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Christmas in July?!

The smell of gingerbread, hot cider, and Evergreens is in the air. Falling asleep, dreaming of Santa, presents, and mistletoe. Finding the perfect tree, decorating it just right with the Star at the top. Setting up decorations, including the Nativity set and my favorite artwork. The Joy of listening to wonderful music and proclaming Christ's birth on Christmas Eve. These are all things that I love about Christmas, and much more.

Building a snowman? Think again- unless it's made from sand or I magically find myself in the high Rockies!

Freshly Cut Christmas Trees? Snow? Presents? Yes, my birthday is in July but I often don't receive tangible presents for that.

I really must be dreaming! Why in the world am I thinking about such things now? After all, it's 90+ degrees outside, the mosquitoes are out in full force, and we are in the middle of summer! Shouldn't I  be dreaming of ice-cold swimming pools, trips to isolated beaches, and the perfect drink in my hand instead?

The answer: Christmas in July! Full of unknown origins and traditions, mid-way through the year, we have the opportunity to deck the halls, in whatever traditions and ways we want, allowing ourselves to the chance to have some magic and joy more than once in our lives.

The "Christmas in July" phrase can be first contributed to an 1892 French Opera "Werther" that, when translated, mentions "When you sing Christmas in July, you rush the season." The play is not exactly the most uplifting of all stories, so it does take time, Hollywood, and perhaps even Camp Keystone to make "Christmas in July" popular across the US.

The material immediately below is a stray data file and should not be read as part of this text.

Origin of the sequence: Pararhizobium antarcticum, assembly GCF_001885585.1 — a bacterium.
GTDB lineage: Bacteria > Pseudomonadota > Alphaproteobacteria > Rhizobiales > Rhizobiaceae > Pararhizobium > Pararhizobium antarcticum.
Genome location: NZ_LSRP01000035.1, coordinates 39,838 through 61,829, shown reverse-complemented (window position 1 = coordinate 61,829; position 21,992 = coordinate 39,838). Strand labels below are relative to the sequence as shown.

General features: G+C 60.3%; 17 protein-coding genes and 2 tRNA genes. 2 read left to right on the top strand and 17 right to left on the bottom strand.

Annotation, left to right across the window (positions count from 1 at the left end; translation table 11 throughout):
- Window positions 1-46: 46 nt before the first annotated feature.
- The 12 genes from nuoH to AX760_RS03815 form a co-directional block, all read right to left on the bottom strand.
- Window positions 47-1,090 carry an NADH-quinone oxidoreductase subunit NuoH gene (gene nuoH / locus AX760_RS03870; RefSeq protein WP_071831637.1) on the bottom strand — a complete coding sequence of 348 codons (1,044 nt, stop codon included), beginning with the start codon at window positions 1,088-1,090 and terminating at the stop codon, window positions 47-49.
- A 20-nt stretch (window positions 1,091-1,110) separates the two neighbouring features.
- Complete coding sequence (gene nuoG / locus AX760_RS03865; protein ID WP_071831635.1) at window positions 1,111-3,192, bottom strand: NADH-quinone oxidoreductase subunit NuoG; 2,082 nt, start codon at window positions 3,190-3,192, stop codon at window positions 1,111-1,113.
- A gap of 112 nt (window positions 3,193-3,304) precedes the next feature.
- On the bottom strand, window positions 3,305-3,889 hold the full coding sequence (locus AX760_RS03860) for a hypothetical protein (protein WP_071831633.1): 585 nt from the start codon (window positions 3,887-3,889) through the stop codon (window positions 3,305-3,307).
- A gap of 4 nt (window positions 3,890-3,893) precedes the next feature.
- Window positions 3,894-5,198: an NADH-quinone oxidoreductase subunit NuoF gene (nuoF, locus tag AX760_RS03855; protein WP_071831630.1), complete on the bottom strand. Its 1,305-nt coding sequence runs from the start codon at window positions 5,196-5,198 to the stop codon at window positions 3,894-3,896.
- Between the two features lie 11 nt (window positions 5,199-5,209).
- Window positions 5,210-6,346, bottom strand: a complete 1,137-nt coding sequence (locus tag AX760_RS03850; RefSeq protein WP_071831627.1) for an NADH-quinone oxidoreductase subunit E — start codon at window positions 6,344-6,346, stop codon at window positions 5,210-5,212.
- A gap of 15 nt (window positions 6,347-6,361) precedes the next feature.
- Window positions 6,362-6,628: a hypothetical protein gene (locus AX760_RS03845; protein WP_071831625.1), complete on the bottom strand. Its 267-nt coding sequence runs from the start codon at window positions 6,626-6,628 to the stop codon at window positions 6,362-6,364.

A quick google search and a Southern Living article reveals that the earliest celebration may be contributed to summer camp in Brevard, North Carolina. In 1933, the Camp Co-founder of Keystone, an all girl's summer camp, created the programming to provide spirit and joy to the girls attending. They went all out- a staged play complete with Santa, gifts, decorations, and even hot chocolate!

A 1940 film "Christmas in July", starring Dick Powell and Ellen Drew,  as well as retail taking advantage for summer marketing purposes eventually plunged the US into a new holiday tradition. Most celebration growth occurred in the 70's and 80's as camps, retail, and even tourism dove into the new custom to attract customers willing to engage in a bit of Christmas fun during the summer. For example- since 1987, West Jefferson NC has hosted a Christmas in July festival each summer- only viritual this year due to Covid-19. Only one of the festivals and tourism events out there, this festival celebrates the Ashe County Christmas Tree industry with music, games, crafts, vendors, and of course- food!

The real Christmas 151 days away, I'm dreaming of adding cheer and spirit to this mundane summer season. The lack of travel, the lack of community, and business closures (including local historical places that I finally have time to visit but are still closed) has put a damper on my spirit.

Maybe it has to yours as well- so here are some things that we can do!

1) Watch one of the many Hallmark Christmas in July movies. Don't have cable? Neverfear- I'm sure you can find a favorite Christmas movie on any streaming app you may subscribe too, even including YouTube. Two of my favorites, "I'll Be Home for Christmas" starring Jonathan Taylor Thomas and Jessica Biel) and "12 Dates of Christmas" starring Amy Smart and Mark-Paul Gosselaar (ahh, who doesn't think of Zach Morris when Mark-Paul's name is mentioned?) are both on Disney+

2) Treat yourself to something magical. While it's much too humid and hot for the oven to be going, perhaps a frozen chocolate treat will do the trick. Check out Paula Deen's Frozen Hot Chocolate recipe for ideas.

3) Gift a gift! Whether it's from Mommy's Block Party Christmas in July Guide, homemade, or your favorite local store- let your family and friends know you are thinking about them!

4) Low on cash? Creating a homemade Christmas in July card will do just as well! Or- gather your family together and start planning the holiday Christmas card. Afterall, when school starts, life will resume crazy as virtual/hybrid learning mingles with remote/in person jobs and we figure out how to do life safely!

What's your favorite way to celebrate Christmas in July? 

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